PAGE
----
• That is funny Michael- but not surprising because it’s pretty clear Dr. Liebeman is willing to fudge or forget the facts in this damage control, bare knuckle political process of trying to discredit and silence critics of psychiatry.
      Thanks for your comment and I hope everyone reads your 2 great articles here on MIA!
      Best wishes,

  24. Dr. Michael (and MIA) members,
    I found your article quite helpful, in learning some of the issues that led to the “row” (rift) between the British Psychologists and the British Psychiatrists, that had evaded my curious side, for a couple years. I was also grateful to see some acquaintances of mine among your fellow contributors here. I attended Robert Whitaker’s “Anatomy of an Epidemic” presentation at Dartmouth College in October of 2011, and was most impressed, especially when he fielded questions from some of the Psychiatrists practicing there. I was pleased to see Stephen Morgan and Dr. Dan Fisher listed as among your contributors, as well.
    I’ve had a few occasions to try to refute assertions by E. Fuller Torrey, and D.J. Jaffe, and I felt a sense of community here, that has been missing from part of my life of late: transitions in the process of Trauma-Informed Intentional Peer Support in New Hampshire (part of my bias is much of my “Community Organizing/Empowerment training and experience-going back to Saul Alinsky’s “visit” to Rochester, New York, when he walked into the Eastman- Kodak annual shareholders meeting holding about 37% of the entire stock proxies-in his hands….; along with Paulo Freire’s “Pedagogy of the Oppressed” text, and years later having Freire being the commencement speaker where I finally [at age 29] went to college).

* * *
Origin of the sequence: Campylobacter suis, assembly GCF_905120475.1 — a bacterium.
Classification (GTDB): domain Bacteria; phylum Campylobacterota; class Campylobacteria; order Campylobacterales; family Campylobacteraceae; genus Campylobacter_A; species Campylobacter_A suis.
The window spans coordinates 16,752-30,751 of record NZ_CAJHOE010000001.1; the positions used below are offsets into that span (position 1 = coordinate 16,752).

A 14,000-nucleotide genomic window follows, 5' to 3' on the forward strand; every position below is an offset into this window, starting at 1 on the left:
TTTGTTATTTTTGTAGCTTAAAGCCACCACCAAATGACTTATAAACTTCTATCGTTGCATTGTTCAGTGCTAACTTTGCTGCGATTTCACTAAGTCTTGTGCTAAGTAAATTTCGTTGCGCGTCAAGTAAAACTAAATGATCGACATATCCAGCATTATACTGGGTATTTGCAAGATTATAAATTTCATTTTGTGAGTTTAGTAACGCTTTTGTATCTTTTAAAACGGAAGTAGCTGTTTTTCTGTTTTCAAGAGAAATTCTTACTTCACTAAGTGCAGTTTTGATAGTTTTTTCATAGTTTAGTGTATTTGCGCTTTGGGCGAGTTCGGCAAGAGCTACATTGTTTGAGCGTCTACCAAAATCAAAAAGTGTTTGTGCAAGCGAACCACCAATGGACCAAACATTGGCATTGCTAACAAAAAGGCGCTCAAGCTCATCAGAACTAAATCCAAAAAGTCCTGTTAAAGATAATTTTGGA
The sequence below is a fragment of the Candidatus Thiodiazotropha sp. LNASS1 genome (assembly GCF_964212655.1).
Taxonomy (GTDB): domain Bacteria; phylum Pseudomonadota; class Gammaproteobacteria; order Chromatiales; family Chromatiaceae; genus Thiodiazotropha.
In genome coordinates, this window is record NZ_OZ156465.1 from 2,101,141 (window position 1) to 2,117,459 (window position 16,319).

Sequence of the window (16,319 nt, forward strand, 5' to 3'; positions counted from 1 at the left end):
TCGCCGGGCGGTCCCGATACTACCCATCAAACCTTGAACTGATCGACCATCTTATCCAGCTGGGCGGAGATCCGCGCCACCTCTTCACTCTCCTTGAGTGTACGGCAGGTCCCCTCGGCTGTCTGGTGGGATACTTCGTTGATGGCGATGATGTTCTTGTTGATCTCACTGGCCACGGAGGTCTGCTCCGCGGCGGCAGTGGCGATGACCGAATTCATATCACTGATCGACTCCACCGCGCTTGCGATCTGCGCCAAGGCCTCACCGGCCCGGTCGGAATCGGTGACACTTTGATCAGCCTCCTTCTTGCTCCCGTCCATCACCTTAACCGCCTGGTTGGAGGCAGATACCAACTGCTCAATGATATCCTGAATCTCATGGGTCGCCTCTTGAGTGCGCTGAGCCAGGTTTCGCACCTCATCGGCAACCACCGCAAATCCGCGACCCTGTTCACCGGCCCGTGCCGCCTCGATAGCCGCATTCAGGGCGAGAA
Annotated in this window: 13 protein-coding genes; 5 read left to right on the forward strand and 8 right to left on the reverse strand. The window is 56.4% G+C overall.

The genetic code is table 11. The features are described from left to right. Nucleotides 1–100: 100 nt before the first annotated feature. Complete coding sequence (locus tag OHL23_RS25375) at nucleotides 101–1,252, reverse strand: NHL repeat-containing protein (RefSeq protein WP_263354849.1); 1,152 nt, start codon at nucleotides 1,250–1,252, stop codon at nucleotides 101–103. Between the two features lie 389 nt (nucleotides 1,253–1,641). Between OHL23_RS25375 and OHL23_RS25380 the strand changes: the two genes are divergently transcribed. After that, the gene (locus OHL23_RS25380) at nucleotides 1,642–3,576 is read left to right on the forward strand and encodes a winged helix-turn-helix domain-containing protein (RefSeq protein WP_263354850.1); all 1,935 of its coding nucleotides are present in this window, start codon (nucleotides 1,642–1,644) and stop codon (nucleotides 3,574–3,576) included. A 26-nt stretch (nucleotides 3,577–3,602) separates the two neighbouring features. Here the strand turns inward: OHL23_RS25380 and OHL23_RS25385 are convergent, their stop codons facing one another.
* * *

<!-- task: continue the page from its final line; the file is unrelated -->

My ‘long-time’ friend Phil Zimbardo, elaborated in his recent book, “the Lucifer Effect:…” how our “individualistic culture” affects three of our primary institutions: Law, Medicine, and Religion in their “world view” of only looking WITHIN for defining pathology and Heroes (“Criminals, Mentally Ill, and Sinners” versus “Law-Abiding, Sane, Believers”). I first learned of Epidemiology at a Dartmouth “Grand Rounds” Continuing Ed. presentation on how 52% of Detroit Metropolitan Area Schoolchildren met “PTSD criteria”. Having spent a little bit of time 25+years before that, in the Southeast Bronx, near Lincoln Hospital-where the House Staff brochure noted: 85% of the housing was sub-standard or deteriorated, TB was then 4 times the national average, VD/STD’s were 6 times the national average, in a community with 100,000 heroin addicts (1972-3); …and hearing a resident physician note